QUINCY -- Attorneys for Curtis Lovelace and his family are asking a federal judge to not dismiss any of the counts of their civil rights lawsuit brought on after he was acquitted of murder charges in connection with the death of his first wife.
Filed Friday evening, the response to the motion to dismiss said the Lovelaces made specific allegations about the role of each of the Quincy defendants in the case, including that Quincy police Detective Adam Gibson's role in "fabricating evidence and withholding exculpatory evidence against (Lovelace)."
It also argues that Curtis Lovelace's has a Fourth Amendment claim for the "deprivation of his liberty that was caused by defendants fabricating evidence" and withholding evidence before, during and after his first trial ended in a mistrial.
The response claims that the Lovelaces can seek a conspiracy claim because the conduct is a violation of the Lovelaces' civil rights and "goes beyond routine, collaborative business decisions."
Attorneys representing the city of Quincy filed the motion last month to dismiss 10 of the 11 counts for "failure to state a claim on which relief could be granted."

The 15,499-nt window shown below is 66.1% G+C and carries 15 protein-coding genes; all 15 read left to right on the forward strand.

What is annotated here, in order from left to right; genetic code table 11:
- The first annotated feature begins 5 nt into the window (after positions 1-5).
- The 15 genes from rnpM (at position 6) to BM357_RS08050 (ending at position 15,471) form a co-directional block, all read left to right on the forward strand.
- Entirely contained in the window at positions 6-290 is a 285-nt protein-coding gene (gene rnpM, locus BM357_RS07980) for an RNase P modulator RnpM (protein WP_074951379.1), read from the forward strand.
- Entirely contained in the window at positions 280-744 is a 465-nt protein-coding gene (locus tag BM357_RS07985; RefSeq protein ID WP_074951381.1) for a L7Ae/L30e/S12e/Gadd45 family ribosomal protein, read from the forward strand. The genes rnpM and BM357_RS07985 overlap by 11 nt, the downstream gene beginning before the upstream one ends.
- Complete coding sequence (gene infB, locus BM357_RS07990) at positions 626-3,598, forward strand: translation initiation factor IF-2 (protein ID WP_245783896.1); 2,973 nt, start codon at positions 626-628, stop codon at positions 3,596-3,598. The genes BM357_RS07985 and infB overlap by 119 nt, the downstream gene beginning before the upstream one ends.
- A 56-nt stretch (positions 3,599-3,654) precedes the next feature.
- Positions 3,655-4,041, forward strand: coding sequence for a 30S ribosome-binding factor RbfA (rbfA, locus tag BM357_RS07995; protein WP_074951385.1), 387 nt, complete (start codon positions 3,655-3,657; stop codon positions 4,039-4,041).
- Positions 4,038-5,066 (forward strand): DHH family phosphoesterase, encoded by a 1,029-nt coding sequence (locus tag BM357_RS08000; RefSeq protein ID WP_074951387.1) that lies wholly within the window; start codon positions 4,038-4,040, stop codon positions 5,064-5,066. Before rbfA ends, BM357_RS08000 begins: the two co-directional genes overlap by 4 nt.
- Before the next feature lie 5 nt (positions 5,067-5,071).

Curtis Lovelace, a former Adams County assistant state's attorney and former Quincy School Board president, was acquitted of first-degree murder by a Sangamon County jury March 10 in connection with the Feb. 14, 2006, death of his first wife, Cory Lovelace. The trial was the second Lovelace faced, after an Adams County jury was unable to reach verdict after two days of deliberations in February 2016 and a mistrial was declared.
The lawsuit filed in May alleges Curtis Lovelace was deprived due process and was the subject of malicious prosecution, as well as deprived of his constitutional rights. It also argued that his sons Logan, Lincoln and Larson were detained at school and illegally questioned without a parent present.
Logan and Lincoln Lovelace also are plaintiffs in the case, as his wife, Christine, on behalf of Larson.
The suit names Gibson, as well as Chief Rob Copley, Sgt. John Summers, Detective Anjanette Biswell, unknown Quincy police officers, Adams County State's Attorney Gary Farha, Adams County Coroner Jim Keller, the city of Quincy and Adams County as defendants.
In its initial response, the city said police personnel are entitled to qualified immunity in that their actions did not violate any of the Lovelaces' "clearly established constitutional rights," and that the city is not liable for an "injury resulting from an act or omission of its employee when the employee is not liable."
A response filed on behalf of Adams County said that Farha and Keller are "provided absolute immunity" in the performance of the functions of the judicial system.